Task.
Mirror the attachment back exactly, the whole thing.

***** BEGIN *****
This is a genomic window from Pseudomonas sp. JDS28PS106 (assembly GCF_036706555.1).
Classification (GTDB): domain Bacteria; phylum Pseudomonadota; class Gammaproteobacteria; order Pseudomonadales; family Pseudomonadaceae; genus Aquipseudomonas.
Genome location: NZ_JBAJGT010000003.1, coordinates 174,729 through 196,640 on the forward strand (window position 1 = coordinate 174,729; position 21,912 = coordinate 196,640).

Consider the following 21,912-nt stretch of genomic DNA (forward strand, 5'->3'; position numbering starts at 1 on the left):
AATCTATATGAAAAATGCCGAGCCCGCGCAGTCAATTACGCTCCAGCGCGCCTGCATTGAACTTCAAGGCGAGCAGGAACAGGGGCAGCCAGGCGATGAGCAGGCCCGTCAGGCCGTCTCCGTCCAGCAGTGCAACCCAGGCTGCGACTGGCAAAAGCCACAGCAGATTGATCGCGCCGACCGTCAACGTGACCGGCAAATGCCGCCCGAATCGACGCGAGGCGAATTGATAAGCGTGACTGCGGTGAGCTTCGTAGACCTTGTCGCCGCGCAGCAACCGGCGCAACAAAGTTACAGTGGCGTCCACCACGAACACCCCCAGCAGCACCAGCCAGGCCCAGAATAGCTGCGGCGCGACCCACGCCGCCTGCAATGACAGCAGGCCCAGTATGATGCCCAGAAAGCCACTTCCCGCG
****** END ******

This is a genomic window from Pseudomonas sp. JDS28PS106 (assembly GCF_036706555.1).
Classification (GTDB): domain Bacteria; phylum Pseudomonadota; class Gammaproteobacteria; order Pseudomonadales; family Pseudomonadaceae; genus Aquipseudomonas.
Genome location: NZ_JBAJGT010000003.1, coordinates 174,729 through 196,640 on the forward strand (window position 1 = coordinate 174,729; position 21,912 = coordinate 196,640).

Consider the following 21,912-nt stretch of genomic DNA (forward strand, 5'->3'; position numbering starts at 1 on the left):
AATCTATATGAAAAATGCCGAGCCCGCGCAGTCAATTACGCTCCAGCGCGCCTGCATTGAACTTCAAGGCGAGCAGGAACAGGGGCAGCCAGGCGATGAGCAGGCCCGTCAGGCCGTCTCCGTCCAGCAGTGCAACCCAGGCTGCGACTGGCAAAAGCCACAGCAGATTGATCGCGCCGACCGTCAACGTGACCGGCAAATGCCGCCCGAATCGACGCGAGGCGAATTGATAAGCGTGACTGCGGTGAGCTTCGTAGACCTTGTCGCCGCGCAGCAACCGGCGCAACAAAGTTACAGTGGCGTCCACCACGAACACCCCCAGCAGCACCAGCCAGGCCCAGAATAGCTGCGGCGCGACCCACGCCGCCTGCAATGACAGCAGGCCCAGTATGATGCCCAGAAAGCCACTTCCCGCG